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This will be another of those posts where I intend to take full advantage of the fact that no one reads this.

As you might have gathered from the last few posts, “Love Live” hit me hard.  The thing about that is, there’s no obvious reason why that should be the case.  I’m a middle-aged guy from Texas who has about as little to do with the lives of even an ordinary Japanese schoolgirl, much less a group of them that are involved in a “school idol project”, as a shellfish has to do with nuclear physics.  So the very fact that it impacted me at all is of great interest to me.

But I think emotions all have a purpose.  Even if they’re a little wonky or unpredictable sometimes, there’s always a reason for emotions, and understanding that reason is always a good step towards understanding yourself and the world around you.

So…  I’ll try to do that now, that I think I have a better grasp on it.

I think it comes down to happiness.

The thing about “slice of life” anime, and more specifically, “cute girls doing cute things” anime (of which “Love Live” is both) is that there is really no such thing as a depressed character.  Well, not a chronically depressed character.  The characters in these kinds of anime are almost always insufferably happy.  Sure, they have their difficult times – in anime such as “K-On” and “Love Live”, there are scenes where the characters are sad, where they even cry, and sometimes even cry a lot.  But at the end of the day, they come out of it stronger and never really lose that “happy” quality that pretty much defines the genre.

Even Yoshiko, who I would class as the darkest character of the “Love Live” franchise, isn’t really all that dark.

Every time I watch an anime like that (and those are but two examples) I am hit, hard, by the fact that this kind of happiness is utterly and completely foreign to me.

I’m not saying I don’t understand it, though I don’t.  I’m not saying I don’t experience it, though I don’t.  I’m saying that even the idea of people like this living on the same planet as me is utterly beyond my comprehension.  (Yes, they’re animated characters and they don’t live on the same planet as me.  I said the idea.  Stick with me here.)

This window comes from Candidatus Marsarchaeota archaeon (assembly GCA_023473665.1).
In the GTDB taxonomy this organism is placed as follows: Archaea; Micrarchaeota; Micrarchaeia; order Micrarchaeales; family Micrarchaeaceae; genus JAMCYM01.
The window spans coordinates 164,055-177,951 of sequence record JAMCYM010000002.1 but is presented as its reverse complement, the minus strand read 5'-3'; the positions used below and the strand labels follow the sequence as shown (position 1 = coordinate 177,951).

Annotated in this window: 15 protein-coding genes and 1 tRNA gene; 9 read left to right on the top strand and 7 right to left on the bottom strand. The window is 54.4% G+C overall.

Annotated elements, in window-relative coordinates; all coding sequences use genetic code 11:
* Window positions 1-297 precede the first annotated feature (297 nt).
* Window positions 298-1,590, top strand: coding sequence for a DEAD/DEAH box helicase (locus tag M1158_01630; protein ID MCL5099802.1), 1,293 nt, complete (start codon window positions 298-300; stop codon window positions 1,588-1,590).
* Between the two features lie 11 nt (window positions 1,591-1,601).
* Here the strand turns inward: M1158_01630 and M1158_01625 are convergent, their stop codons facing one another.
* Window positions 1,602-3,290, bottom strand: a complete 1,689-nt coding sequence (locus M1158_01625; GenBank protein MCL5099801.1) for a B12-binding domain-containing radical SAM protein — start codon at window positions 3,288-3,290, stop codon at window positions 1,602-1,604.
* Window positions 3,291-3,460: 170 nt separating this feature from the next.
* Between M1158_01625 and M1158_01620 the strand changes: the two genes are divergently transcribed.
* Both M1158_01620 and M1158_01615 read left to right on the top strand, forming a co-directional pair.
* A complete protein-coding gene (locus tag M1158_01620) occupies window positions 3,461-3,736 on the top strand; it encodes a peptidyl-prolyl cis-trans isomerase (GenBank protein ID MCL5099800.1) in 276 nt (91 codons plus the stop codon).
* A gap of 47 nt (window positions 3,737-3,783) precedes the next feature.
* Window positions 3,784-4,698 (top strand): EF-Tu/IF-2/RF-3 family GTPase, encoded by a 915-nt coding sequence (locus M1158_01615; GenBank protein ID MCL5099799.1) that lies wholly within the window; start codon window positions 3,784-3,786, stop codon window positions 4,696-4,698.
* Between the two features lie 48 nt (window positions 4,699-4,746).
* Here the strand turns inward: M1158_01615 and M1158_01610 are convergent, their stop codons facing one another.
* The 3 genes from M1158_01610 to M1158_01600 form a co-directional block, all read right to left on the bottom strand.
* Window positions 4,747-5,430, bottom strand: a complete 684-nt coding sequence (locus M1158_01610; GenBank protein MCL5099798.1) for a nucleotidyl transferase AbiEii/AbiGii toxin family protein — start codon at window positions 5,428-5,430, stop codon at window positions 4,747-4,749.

I think I have a vague recollection of being happy a long time in the past – a very long time in the past.  The last time I can really remember experiencing that, was probably before I was twelve years old (this was over thirty-five years ago).  Those memories are also foreign to me.  It’s as if a whole section of my life experience has been completely closed off to me, and I have absolutely no idea how to get it back.

Maybe it makes more sense now as to why these anime are a gut-punch.  Because there’s something innately desirable about being happy.  I mean, very few people say they don’t want to be happy, right?  Even the founding fathers of the US enshrined “the pursuit of happiness” into one of the three things that they created the US in order to facilitate, along with life and liberty.  They saw it as important.  And maybe it is.  But it’s also, sometimes, unattainable.

We follow along with Honoka, with Chika, with Kanon, and at the end of the day, they’re these insufferably happy characters that are cheerful, persistent…  basically not only everything I’m not, but everything I forgot how to be.  And the fact that they exist – even in fiction – is a reminder, and frankly an unpleasant one, of things that I lost very early in my life, and don’t think I will ever get back.

And yet I watch.  I watch, because whether or not I’ll ever get it back, I once had it, and it helps me, even if for a fleeting moment, connect to those things which may be forever gone.

How does one be happy, at the end of the day?

I may never know.

But I have an idea.  Because there’s something my memories have in common with these anime.

But I’ll explore that another time.

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